7. A partnership is built on open communication. With GJG we started early on with a company email list where open discussions where encouraged. These discussions were not just about GJG, but about life, entrepreneurship, personal development, and especially ways to communicate between partners. It certainly allowed for issues between partners to get out while they were relatively small, and so they were discussed and worked out before blowing way up. A partnership is very much like a romantic relationship. Without open communication and a mechanism to get out frustrations, they will never succeed. It’s hard enough being an entrepreneur, much less an entrepreneur by yourself facing off against your partner. If you can’t discuss your dreams and your FEARS with your partner, then you need to find someone else to work with.
8. Don’t try to create and sell a product you wouldn’t buy. This is very similar to 1 and 2, but important enough to state separately. It’s hard enough to create and sell something, much less something that you don’t really care about (no matter how much sense it makes). GJG is not a product I would have ever bought. Even in the outside chance I may have looked for a product like that, I would have NEVER bought it in the manner we were selling it. That disconnect had to show in the product and the marketing, and certainly had to hurt our chances. Entrepreneurship is about creating something that solves a problem and then scaling it. The best way to understand the problem you want to solve is to have it or live it. So if you’re creating something that you solves a problem you don’t have or understand and you would never buy or use it, then you need to re-evaluate a bit.
9. waiting doesn’t feel good. We had tons of waiting scenarios with GJG, whether it was waiting on a programmer to do something, or for people to come to the site, or for people to buy, we had a lot of moments where we sat and watched our inboxes and analytics accounts. Watching and waiting does not feel good, and it does not help your business. It drains you, and it distracts you. Both of these things fulfill a need to feel like you’re working, but neither of them help you make progress. I guess it’s more likely that you’ll stare at these two things if you’re not crazy about your product, your customer, amd the subject matter. But waiting is more than just watching these two things. It’s waiting on an email when a phone call could get the answer now. It’s waiting on one person, when others could potentially help you.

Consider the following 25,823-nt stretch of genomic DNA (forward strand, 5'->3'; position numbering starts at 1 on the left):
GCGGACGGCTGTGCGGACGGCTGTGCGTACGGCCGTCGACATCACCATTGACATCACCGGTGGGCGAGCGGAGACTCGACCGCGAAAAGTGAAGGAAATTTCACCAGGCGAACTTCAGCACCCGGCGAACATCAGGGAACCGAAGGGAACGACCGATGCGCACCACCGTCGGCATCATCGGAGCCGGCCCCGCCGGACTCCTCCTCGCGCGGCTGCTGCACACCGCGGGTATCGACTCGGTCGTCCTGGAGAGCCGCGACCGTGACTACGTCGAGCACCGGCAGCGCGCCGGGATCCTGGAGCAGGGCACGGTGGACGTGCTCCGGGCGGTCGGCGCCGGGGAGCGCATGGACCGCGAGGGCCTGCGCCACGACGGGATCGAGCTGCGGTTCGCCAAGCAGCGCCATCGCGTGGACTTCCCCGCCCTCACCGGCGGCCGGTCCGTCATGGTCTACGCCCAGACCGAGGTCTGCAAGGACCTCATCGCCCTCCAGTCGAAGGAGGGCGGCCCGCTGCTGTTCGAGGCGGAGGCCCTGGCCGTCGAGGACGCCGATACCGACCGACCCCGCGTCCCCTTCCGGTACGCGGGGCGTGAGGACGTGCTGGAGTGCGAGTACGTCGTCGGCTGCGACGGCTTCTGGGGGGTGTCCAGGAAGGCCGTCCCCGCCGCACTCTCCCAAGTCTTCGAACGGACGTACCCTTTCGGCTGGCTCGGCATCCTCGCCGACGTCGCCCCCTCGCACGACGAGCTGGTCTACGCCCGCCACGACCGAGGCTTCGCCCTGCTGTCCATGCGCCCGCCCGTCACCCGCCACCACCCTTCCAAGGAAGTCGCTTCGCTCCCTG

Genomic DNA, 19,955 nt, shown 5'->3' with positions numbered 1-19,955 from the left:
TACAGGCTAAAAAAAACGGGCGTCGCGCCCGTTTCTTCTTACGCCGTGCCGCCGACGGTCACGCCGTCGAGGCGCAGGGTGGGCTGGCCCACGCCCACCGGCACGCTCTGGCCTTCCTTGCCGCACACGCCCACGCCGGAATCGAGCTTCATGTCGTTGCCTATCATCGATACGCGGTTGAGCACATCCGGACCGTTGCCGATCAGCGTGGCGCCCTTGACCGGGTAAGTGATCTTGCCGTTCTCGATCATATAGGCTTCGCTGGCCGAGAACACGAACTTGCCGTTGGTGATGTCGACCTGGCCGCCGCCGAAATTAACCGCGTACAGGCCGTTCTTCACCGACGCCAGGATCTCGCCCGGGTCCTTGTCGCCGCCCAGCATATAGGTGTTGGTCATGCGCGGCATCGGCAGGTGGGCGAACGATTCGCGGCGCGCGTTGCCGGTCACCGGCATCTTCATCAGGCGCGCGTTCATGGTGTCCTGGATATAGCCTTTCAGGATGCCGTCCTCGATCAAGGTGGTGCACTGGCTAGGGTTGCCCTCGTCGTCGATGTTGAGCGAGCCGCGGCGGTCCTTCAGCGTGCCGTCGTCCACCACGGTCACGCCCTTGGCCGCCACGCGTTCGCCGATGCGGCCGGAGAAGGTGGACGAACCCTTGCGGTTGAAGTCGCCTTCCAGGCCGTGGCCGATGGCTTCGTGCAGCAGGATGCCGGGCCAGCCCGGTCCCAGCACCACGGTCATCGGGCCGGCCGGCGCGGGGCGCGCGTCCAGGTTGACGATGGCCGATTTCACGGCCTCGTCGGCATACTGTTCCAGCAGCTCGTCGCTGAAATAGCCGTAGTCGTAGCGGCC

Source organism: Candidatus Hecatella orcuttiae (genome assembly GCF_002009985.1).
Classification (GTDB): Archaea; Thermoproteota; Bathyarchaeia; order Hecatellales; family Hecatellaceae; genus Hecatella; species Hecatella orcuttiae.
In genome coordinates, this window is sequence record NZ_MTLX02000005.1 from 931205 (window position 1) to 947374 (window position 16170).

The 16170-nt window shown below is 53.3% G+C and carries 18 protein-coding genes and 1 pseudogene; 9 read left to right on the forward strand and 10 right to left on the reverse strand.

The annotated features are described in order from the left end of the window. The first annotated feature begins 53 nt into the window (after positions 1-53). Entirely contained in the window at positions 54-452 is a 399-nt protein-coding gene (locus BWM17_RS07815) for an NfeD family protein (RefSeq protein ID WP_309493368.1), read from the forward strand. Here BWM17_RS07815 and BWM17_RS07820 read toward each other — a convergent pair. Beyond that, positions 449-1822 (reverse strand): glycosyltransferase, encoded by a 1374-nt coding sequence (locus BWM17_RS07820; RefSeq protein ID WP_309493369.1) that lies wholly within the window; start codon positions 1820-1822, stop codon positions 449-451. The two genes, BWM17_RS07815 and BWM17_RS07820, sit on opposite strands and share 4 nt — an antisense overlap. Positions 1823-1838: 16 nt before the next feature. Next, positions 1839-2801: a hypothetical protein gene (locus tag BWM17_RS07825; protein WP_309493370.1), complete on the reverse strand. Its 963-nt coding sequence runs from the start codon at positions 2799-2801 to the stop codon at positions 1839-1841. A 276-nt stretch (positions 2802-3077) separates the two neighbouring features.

10. Ask for help, early and often. We did get good about reaching out to others for help along the way, but it took us several months to get there. People really do want to help, so go out and ask them for it. If you feel like there are certain people you can’t ask for help because of what you’re working on, then you need to see number 8 above.
So while I’m not happy about the money and time lost in the GJG experiment, I don’t have any regrets because of the many lessons I learned along the way. I guess the hardest lesson, and one that I didn’t put above, was knowing when to quit. We probably went way too far into this process because we convinced ourselves this was our only and best option. It wasn’t until a moment of just intense frustration this week where we realized it was time to make a big direction change. I can’t say I really have a good idea when it’s time to switch directions other than you can just feel it. Oh well, on to the next thing…